Sunday, 26 May 2013

Choosing Hair Colour When Wig Making & Colour Blending

Over the years that I have been undertaking the wig making research process, I noticed that there is an aspect of wig making that tends to get somewhat overlooked: hair colour. So much of a wig maker's focus tends to be on the construction of the wig foundation or the hairpiece base, that what type and colour hair to use is sometimes almost an afterthought. In reality, it should be given equal thought.

Unless one is making a wig for a character as part of a production (TV, film, theatre etc), then there seems to be two situations regarding hair colour:
  1. People who want to stick to, or as near as possible to, their own hair colour (or, in the case of alopecia totalis/universalis and people who dye their hair, what they think would be their own hair colour).
  2. People who want to use supplemental hair as an opportunity to change their hair colour.
In situation 2, choosing hair depends on what the wearer envisages, as the change could be minimal (1 shade lighter), but you may also find that some people do not mind having far more expressive, modern and funky hair colours. For people who are open to suggestions, it can be a case of: anything goes and I think as a wig maker, it can be a good way to exert some creativity.

At the same time, it is sometimes hard to imagine how a wig or hairpiece is going to look, so asking the prospective wearer for pictures (from magazines or printed off the Internet) that demonstrate the colour they are trying to achieve can be a good way to aid the design process. It also helps to minimize getting your wires crossed about what they really want, and you think they want. Do not be afraid to make well-thought suggestions if you think the colour or colour combination may not be the best option for them. If you choose this be careful how you word it; usually it is better to gently suggest an alternative.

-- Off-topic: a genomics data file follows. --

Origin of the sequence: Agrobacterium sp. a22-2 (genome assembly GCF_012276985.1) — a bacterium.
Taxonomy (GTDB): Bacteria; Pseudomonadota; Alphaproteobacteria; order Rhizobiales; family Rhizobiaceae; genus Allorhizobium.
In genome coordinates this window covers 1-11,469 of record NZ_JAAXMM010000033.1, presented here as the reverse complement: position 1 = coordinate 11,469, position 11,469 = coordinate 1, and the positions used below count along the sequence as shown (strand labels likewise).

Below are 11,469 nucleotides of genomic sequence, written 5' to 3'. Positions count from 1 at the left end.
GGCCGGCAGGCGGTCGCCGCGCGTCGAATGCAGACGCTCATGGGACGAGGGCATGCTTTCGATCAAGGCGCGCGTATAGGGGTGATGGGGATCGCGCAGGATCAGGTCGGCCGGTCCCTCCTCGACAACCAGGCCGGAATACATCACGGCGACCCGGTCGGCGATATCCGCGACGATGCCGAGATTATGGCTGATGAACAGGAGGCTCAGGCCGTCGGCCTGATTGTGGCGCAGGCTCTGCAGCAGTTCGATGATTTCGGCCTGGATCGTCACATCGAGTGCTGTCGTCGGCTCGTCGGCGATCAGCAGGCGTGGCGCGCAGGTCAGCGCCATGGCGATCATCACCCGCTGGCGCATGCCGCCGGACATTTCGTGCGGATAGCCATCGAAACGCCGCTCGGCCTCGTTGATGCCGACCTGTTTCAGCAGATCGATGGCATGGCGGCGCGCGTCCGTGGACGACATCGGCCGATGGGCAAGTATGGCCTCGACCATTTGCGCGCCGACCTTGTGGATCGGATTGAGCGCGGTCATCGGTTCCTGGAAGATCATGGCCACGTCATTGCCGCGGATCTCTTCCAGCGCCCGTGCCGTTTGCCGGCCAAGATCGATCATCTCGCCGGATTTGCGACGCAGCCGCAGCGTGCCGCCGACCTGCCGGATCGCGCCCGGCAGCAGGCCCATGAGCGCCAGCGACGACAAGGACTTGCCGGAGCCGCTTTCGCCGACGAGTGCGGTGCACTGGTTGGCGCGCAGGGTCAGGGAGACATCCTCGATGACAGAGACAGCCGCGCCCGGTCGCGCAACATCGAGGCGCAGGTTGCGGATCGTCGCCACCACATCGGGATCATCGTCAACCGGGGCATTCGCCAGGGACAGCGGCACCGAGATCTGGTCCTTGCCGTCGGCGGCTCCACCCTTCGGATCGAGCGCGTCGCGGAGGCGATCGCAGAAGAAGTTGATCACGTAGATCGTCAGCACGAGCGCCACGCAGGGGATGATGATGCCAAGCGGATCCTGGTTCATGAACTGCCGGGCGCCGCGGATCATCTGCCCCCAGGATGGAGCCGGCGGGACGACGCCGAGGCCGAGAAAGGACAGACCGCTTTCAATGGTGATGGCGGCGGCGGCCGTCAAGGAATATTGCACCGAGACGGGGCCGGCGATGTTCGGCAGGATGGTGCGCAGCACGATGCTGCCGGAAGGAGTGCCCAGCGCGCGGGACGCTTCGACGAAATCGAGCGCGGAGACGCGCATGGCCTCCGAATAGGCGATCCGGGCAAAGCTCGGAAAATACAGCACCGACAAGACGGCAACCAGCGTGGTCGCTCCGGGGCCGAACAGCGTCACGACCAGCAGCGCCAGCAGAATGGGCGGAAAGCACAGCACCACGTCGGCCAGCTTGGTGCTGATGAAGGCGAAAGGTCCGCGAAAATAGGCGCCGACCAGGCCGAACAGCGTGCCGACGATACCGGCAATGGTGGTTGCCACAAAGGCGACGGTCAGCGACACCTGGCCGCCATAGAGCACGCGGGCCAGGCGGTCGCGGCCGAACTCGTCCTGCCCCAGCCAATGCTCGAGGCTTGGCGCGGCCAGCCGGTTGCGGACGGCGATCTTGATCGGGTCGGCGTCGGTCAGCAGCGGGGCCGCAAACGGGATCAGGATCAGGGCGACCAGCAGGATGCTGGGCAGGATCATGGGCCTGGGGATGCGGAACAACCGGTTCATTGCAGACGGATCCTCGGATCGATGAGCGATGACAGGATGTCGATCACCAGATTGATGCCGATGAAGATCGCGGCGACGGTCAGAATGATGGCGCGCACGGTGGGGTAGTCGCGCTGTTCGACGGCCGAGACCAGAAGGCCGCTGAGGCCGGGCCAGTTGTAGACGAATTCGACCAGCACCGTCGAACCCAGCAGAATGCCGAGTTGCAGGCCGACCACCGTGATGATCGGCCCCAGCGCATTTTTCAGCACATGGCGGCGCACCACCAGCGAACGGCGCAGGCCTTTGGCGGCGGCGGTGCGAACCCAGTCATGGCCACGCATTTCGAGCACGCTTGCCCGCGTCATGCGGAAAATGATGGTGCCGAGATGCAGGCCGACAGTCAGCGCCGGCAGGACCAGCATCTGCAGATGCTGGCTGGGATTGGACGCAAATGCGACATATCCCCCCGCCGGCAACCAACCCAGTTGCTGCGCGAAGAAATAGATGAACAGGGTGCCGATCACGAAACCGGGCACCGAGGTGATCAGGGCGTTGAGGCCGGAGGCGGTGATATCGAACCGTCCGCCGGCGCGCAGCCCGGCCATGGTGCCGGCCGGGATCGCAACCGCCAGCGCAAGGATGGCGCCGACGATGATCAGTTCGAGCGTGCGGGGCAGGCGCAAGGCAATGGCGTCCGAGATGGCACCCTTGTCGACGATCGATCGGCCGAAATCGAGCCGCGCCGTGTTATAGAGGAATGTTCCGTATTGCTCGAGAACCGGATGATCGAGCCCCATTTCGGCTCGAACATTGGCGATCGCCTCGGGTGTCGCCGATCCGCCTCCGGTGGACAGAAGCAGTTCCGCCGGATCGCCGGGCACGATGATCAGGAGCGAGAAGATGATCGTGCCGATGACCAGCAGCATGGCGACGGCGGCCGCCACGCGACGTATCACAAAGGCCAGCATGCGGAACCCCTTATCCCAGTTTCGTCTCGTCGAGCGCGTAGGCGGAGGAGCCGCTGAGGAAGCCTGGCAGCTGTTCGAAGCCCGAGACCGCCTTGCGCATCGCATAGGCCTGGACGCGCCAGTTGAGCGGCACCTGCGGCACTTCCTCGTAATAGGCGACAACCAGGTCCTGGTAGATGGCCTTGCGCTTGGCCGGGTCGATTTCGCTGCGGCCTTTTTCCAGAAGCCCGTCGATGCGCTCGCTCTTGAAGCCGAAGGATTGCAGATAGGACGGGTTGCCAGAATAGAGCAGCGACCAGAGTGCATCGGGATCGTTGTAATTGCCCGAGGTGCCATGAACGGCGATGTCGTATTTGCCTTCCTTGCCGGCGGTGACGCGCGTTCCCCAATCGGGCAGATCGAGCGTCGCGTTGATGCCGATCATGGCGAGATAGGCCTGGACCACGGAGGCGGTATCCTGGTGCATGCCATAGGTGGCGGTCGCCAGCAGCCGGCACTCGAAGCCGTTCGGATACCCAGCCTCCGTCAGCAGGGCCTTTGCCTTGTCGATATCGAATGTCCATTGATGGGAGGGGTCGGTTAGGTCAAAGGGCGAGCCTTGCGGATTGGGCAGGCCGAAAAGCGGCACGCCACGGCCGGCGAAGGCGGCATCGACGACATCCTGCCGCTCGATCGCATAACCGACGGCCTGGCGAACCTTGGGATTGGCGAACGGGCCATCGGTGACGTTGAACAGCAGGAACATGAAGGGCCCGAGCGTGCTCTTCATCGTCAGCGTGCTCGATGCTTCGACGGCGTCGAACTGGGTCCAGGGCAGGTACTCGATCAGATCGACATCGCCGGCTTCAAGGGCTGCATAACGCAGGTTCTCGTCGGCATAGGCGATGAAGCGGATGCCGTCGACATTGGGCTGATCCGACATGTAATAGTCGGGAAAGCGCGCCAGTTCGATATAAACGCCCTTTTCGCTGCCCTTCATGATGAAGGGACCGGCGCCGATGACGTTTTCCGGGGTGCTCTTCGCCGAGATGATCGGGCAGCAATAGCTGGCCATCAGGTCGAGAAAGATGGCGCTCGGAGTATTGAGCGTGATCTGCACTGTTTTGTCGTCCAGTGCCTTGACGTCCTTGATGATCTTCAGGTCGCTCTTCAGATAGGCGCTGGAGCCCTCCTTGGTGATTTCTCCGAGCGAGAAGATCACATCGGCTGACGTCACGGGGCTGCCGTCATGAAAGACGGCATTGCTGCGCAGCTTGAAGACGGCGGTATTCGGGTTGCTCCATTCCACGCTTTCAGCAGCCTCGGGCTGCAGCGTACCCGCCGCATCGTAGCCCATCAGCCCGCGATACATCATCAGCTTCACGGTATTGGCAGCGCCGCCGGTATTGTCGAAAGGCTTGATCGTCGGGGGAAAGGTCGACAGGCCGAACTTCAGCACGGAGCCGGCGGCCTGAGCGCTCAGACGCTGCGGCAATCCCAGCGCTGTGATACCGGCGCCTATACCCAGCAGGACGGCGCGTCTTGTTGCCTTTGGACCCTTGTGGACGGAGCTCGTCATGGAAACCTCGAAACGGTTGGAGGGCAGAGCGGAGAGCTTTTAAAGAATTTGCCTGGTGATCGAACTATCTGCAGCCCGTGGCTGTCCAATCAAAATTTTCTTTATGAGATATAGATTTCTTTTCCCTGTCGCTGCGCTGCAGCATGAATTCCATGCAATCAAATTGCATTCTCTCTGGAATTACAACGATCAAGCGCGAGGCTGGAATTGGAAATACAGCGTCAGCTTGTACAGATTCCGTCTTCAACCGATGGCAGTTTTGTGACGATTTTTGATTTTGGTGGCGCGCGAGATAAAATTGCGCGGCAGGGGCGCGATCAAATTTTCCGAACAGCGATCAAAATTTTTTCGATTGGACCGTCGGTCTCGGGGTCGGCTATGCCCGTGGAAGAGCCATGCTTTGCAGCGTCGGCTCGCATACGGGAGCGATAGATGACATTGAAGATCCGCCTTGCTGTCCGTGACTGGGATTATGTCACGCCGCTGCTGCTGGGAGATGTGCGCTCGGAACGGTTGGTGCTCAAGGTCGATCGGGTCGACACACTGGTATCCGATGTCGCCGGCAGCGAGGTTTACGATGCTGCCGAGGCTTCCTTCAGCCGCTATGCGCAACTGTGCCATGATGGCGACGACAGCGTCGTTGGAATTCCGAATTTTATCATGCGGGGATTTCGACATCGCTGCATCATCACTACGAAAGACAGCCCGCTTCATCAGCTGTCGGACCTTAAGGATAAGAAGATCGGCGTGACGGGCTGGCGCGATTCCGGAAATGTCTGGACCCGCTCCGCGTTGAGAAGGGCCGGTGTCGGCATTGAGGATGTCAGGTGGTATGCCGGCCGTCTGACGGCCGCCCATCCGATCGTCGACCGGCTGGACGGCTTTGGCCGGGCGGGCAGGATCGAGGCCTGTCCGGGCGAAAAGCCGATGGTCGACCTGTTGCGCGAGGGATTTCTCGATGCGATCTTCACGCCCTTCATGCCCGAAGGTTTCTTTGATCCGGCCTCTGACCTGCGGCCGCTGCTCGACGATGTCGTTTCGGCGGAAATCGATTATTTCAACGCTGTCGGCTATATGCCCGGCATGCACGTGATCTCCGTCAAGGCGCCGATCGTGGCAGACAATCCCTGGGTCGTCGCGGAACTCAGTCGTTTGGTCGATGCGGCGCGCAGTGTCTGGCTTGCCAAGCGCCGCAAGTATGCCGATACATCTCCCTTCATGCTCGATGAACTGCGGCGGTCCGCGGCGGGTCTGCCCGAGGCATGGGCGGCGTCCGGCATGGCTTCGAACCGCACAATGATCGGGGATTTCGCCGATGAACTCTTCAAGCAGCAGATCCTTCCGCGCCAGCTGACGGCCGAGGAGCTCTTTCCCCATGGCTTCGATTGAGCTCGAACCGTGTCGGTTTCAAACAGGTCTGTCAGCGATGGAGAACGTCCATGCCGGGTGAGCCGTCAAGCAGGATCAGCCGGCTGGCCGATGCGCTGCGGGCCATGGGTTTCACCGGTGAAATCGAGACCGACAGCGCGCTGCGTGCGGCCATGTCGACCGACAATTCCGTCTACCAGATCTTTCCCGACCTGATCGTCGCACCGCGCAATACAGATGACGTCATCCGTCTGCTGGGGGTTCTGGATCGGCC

It is also important to be aware that not all colour tones suit all skin undertones. For example, I am a person who struggles to wear blonde. It's definitely not an easy colour for me to wear because most shades of it can make me look sickly, pale and/or yellow. I tend to suit daker hair colours, certain reds, and highlights that are light brown rather than blonde.

For people in situation 1, while adhering to requests for a match to their own hair, it is important to try and achieve as natural a hair colour as possible. For example, people who have European-type hair tend to have hair that has a range of hair strands of different tones that make up their 'one colour', rather than every hair strand being the same colour. As a wig maker trying to achieve this look, this is where colour blending can be a good option. If the request is for colour 8, blending a 6 and a 10 together can achieve a nice shade that is somewhere in the middle and has a depth and richness that may not be achieved by using just one colour.

The wefts below are virgin European human hair in a number 6 (the darker on the right) and a number 10 (the lighter on the left):

Hand Wefted Virgin European Human Hair in Number 6 and Number 10
Close Up of Hand Wefted Virgin European Human Hair in Number 6 and Number 10

Combine these two colours - 1 weft sewn on top of the other, and you get this blended hair colour:

2 wefts blended to make a mid-range hair colour
Close up of the blended hair colour
On the other hand, people of other ethnicities, such as Asian and African, who are opting for colour 1, 1b and 2 will generally be okay with having a 1 shade colour. This is because it is rarer to find a high level of variation in individual strand colour in these shades.

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